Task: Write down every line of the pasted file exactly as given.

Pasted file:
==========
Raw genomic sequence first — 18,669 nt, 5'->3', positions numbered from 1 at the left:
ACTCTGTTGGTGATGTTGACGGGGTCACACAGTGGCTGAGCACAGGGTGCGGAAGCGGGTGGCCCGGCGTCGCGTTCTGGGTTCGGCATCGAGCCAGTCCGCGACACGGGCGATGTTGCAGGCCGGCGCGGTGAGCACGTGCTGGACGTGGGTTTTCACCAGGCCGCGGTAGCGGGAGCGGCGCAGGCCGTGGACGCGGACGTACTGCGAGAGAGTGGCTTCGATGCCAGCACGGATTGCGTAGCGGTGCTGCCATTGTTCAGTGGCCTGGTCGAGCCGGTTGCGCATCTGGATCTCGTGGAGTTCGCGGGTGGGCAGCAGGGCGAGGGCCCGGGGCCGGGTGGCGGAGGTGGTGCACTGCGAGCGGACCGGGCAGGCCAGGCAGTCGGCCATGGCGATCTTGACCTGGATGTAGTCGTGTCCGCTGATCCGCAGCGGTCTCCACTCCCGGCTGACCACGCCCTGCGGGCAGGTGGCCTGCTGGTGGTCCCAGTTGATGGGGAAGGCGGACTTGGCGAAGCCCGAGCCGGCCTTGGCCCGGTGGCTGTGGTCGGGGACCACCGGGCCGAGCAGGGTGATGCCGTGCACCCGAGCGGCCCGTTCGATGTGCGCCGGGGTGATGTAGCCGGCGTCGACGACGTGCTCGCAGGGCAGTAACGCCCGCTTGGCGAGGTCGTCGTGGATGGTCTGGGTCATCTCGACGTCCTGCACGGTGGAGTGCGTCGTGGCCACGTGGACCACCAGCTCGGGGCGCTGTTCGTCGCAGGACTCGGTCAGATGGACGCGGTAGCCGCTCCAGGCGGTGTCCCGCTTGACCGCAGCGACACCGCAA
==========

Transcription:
Raw genomic sequence first — 18,669 nt, 5'->3', positions numbered from 1 at the left:
ACTCTGTTGGTGATGTTGACGGGGTCACACAGTGGCTGAGCACAGGGTGCGGAAGCGGGTGGCCCGGCGTCGCGTTCTGGGTTCGGCATCGAGCCAGTCCGCGACACGGGCGATGTTGCAGGCCGGCGCGGTGAGCACGTGCTGGACGTGGGTTTTCACCAGGCCGCGGTAGCGGGAGCGGCGCAGGCCGTGGACGCGGACGTACTGCGAGAGAGTGGCTTCGATGCCAGCACGGATTGCGTAGCGGTGCTGCCATTGTTCAGTGGCCTGGTCGAGCCGGTTGCGCATCTGGATCTCGTGGAGTTCGCGGGTGGGCAGCAGGGCGAGGGCCCGGGGCCGGGTGGCGGAGGTGGTGCACTGCGAGCGGACCGGGCAGGCCAGGCAGTCGGCCATGGCGATCTTGACCTGGATGTAGTCGTGTCCGCTGATCCGCAGCGGTCTCCACTCCCGGCTGACCACGCCCTGCGGGCAGGTGGCCTGCTGGTGGTCCCAGTTGATGGGGAAGGCGGACTTGGCGAAGCCCGAGCCGGCCTTGGCCCGGTGGCTGTGGTCGGGGACCACCGGGCCGAGCAGGGTGATGCCGTGCACCCGAGCGGCCCGTTCGATGTGCGCCGGGGTGATGTAGCCGGCGTCGACGACGTGCTCGCAGGGCAGTAACGCCCGCTTGGCGAGGTCGTCGTGGATGGTCTGGGTCATCTCGACGTCCTGCACGGTGGAGTGCGTCGTGGCCACGTGGACCACCAGCTCGGGGCGCTGTTCGTCGCAGGACTCGGTCAGATGGACGCGGTAGCCGCTCCAGGCGGTGTCCCGCTTGACCGCAGCGACACCGCAA